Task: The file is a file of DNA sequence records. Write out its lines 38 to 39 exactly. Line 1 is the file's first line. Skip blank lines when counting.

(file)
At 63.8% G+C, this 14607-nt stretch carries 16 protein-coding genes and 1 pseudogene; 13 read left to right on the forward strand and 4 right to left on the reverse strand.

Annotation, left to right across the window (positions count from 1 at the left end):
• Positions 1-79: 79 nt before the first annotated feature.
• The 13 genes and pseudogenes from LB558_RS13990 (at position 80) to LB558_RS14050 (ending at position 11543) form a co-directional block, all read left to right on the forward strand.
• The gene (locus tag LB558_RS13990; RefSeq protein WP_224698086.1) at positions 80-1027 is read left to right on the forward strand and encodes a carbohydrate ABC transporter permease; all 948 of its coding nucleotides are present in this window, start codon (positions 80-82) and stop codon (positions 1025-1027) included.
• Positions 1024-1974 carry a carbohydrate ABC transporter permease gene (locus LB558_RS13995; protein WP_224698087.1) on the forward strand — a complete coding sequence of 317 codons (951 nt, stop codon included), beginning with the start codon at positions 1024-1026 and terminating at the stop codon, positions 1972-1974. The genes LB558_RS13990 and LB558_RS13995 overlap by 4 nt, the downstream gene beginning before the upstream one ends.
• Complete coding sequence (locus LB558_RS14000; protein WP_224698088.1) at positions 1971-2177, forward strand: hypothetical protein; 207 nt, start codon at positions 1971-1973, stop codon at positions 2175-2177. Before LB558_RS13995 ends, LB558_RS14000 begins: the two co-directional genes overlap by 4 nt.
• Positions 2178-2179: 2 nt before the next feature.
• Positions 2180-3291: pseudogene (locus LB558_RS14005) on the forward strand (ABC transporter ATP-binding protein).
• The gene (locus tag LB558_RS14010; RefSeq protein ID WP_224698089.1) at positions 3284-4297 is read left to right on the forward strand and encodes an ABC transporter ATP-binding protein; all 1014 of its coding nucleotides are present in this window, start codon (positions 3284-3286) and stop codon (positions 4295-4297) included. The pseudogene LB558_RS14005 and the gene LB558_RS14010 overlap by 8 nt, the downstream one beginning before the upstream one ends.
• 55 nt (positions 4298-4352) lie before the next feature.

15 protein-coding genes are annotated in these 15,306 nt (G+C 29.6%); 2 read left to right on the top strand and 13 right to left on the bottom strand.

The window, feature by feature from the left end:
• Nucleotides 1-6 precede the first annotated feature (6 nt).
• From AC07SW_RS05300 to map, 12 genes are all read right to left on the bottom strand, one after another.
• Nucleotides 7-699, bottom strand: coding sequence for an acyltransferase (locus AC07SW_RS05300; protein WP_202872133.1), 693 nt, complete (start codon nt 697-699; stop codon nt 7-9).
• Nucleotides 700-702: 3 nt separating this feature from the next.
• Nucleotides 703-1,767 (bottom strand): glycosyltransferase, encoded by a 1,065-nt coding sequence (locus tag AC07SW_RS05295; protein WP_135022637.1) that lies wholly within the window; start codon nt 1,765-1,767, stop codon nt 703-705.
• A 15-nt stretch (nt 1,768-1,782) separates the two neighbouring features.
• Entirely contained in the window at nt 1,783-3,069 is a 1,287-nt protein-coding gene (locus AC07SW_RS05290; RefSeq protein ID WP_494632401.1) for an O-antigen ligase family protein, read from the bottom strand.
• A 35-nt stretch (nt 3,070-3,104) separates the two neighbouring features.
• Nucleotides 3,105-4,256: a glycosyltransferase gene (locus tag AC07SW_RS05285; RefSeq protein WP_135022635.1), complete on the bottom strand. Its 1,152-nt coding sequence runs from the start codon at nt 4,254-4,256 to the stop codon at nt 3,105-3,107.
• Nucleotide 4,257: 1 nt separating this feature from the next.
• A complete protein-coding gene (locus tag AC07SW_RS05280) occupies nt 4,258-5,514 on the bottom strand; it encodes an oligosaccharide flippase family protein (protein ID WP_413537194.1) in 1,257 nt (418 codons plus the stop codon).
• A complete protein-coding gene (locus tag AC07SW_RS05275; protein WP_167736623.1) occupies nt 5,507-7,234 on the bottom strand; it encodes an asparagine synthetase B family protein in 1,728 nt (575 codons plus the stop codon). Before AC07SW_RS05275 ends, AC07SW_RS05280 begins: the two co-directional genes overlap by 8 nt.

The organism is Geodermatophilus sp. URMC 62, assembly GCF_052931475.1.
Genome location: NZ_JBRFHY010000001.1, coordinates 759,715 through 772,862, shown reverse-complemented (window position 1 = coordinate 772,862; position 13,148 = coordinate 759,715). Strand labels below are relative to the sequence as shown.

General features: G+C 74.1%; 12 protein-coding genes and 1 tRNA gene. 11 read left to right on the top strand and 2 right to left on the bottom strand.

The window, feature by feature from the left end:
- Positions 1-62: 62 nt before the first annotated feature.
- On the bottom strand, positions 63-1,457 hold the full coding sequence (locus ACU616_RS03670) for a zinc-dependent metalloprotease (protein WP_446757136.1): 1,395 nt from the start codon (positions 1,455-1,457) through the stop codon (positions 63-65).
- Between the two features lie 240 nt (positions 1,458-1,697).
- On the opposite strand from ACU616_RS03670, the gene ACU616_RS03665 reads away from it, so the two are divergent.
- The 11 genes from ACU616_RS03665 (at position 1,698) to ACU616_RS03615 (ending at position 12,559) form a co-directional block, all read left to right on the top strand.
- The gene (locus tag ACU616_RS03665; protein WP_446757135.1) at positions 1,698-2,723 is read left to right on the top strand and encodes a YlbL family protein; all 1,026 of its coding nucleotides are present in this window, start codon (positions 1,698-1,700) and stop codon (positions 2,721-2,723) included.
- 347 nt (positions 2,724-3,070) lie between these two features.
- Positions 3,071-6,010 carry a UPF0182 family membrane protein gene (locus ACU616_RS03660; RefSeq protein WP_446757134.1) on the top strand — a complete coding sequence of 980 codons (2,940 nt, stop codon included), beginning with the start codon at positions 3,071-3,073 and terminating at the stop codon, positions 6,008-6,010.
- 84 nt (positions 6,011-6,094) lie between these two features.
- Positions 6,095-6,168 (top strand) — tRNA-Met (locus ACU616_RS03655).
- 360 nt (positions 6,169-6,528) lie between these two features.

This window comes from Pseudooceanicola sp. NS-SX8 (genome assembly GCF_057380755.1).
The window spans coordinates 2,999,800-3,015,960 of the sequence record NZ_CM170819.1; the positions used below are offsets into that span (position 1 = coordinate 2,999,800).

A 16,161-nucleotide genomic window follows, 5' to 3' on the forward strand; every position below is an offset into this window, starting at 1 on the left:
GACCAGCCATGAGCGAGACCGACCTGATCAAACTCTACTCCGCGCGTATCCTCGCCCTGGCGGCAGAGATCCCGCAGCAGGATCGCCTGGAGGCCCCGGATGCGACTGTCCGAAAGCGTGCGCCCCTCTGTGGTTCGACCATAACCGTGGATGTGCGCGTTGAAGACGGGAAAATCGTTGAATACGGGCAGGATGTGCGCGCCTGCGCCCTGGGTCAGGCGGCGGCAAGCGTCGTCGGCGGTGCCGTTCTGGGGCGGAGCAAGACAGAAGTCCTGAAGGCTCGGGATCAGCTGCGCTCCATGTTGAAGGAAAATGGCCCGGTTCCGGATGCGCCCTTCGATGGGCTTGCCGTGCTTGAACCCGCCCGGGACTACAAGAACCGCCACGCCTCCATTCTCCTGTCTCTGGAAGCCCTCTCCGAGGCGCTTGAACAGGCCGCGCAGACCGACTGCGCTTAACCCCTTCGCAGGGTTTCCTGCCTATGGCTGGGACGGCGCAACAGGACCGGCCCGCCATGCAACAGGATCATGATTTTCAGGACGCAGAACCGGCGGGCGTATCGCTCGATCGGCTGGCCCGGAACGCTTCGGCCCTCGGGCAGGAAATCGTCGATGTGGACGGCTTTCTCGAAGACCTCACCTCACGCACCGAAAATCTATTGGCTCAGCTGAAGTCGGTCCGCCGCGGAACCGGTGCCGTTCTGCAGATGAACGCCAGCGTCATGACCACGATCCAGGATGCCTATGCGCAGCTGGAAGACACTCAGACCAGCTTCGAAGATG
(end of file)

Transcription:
- 84 nt (positions 6,011-6,094) lie between these two features.
- Positions 6,095-6,168 (top strand) — tRNA-Met (locus ACU616_RS03655).